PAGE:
After those first two infusions, they performed my PUBS procedure. This is performed in an OR setting. I was very nervous. I had never had surgery before so this was new to me. I was on the OR table with the drape in front of my face. Jason knew how nervous I was and allowed my mom to be with me while he waited in the waiting room. He was told this procedure would be about an hour. They gave me the medication to numb my belly and I started to panic. They upped my meds to calm me down. Although I was just laying there, I knew it was taking a lot longer than they said. Just as I asked them to let Jason know what was going on, they said I was done. I found out that it took longer for one, because I was at a teaching hospital and they were learning (😳😡) and for two, because I had started contracting and they had to administer drugs to stop them…I was only at 22 weeks so she wouldn’t have been viable had they not stopped the contractions. Luckily, they did stop and the best news…her count was great! Treatment was working!
Going forward, I was able to do my infusions at home in the care of a home health nurse. She would come early every Friday and stay all day while I had my treatment. This worked awesome because I had to care for Caleb. Every once in a while she’d drive us to Jason’s work so I could get out of the house. Treatments mostly went off without a hitch…until the end. My veins started becoming irritable after being stuck weekly. We would always find one to work with the infusion though.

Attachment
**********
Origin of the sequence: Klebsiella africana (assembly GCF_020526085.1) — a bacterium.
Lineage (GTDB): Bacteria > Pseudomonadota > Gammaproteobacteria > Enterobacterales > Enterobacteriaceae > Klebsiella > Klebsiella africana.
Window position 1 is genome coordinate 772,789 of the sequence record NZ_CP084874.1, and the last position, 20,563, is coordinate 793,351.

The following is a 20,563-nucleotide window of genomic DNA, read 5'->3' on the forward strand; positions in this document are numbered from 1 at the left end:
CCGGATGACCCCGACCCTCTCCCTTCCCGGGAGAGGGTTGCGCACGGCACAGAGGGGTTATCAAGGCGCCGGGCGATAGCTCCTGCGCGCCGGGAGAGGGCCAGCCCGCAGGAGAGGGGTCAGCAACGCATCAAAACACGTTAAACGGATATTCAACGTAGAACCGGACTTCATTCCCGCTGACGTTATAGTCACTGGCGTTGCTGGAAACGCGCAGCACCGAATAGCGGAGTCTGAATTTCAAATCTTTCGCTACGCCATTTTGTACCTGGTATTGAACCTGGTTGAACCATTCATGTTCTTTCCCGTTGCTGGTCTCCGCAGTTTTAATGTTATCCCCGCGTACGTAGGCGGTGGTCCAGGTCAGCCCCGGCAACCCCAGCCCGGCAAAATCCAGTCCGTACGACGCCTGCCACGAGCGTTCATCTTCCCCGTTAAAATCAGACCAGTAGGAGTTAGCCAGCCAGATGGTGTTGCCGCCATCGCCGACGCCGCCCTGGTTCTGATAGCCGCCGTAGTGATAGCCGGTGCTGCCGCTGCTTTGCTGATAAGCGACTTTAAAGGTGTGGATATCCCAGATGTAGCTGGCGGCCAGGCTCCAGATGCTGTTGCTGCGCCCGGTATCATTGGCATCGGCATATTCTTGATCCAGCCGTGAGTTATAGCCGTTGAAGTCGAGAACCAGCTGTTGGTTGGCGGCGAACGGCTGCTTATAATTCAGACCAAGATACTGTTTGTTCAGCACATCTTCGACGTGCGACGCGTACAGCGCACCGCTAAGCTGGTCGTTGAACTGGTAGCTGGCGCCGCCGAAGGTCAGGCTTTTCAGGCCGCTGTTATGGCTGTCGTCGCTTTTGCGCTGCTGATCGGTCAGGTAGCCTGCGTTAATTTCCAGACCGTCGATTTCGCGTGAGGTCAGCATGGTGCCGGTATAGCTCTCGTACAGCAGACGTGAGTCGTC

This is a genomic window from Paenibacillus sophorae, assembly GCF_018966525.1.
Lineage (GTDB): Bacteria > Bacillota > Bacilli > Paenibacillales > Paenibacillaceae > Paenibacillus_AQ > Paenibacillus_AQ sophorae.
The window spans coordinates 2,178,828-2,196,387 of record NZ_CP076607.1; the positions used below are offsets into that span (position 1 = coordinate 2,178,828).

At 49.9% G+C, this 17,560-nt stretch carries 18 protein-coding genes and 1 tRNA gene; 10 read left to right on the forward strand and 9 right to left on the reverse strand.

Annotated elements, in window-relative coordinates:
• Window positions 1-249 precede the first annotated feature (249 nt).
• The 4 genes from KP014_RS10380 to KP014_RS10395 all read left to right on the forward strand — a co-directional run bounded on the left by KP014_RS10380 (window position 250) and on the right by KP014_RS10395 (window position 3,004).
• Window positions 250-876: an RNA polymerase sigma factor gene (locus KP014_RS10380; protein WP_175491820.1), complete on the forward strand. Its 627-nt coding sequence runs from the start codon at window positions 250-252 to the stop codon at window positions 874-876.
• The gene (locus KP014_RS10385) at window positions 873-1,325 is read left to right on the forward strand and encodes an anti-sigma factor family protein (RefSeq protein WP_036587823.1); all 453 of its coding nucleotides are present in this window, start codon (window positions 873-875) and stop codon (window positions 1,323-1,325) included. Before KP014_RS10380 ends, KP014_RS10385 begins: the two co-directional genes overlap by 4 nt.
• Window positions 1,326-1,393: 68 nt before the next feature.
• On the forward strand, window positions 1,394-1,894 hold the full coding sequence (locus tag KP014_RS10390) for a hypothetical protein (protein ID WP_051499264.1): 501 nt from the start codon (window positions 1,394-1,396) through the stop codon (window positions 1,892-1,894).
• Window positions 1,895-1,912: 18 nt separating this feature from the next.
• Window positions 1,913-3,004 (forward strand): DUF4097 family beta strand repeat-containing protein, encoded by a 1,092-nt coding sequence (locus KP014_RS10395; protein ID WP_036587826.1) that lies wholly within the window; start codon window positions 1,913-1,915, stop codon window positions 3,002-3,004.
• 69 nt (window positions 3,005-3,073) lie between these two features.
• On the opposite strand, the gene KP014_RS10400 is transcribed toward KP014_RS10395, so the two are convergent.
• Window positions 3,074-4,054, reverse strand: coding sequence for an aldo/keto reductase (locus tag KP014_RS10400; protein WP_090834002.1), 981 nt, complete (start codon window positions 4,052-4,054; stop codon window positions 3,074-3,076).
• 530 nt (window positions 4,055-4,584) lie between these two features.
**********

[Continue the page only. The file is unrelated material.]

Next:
My C-section was set for December 18 which made me 38 weeks and 2 days. The day prior, they had me come in to donate my platelets just in case she needed them at delivery. The delivery date came and I was super nervous. Again, I’d never had surgery so I didn’t know what to expect. The nurses came in to start my iv. I let them know where to stick me since all the abuse my veins had endured. I told them to use the veins in the side of my wrist. Did they listen? Nope. And they blew the vein in my hand. I yelled at them (oops) and they sent in the anaesthesiologist and he numbed my hand and got it first try. I told him thanks for listening to me 😋
Delivery time. They got me all prepped and brought Jason in just as they were pulling her head out. We had a beautiful baby girl! All 6 pounds 2 ounces of her! Our tiny peanut! They took her blood to get a platelet count while they sent me to recovery. I had already asked if she could come with me and they agreed. They said she could stay with me until we found out if she needed higher care. I was in recovery when we got the news…
WE BEAT NAIT!!! Her platelet count was 125k!!! Yes, that’s still lower than normal but she was out of the danger zone so it was a success! My baby girl was perfect! 😍 despite her being tiny, she did so well!
We were able to bring her home at 18 hours old and never looked back. We were so thrilled! It was definitely different bringing a brand new baby home instead of a 2 weeks old baby. I felt on top of the world. And Caleb was smitten with his baby sister. Aurora is now a healthy 11 year old.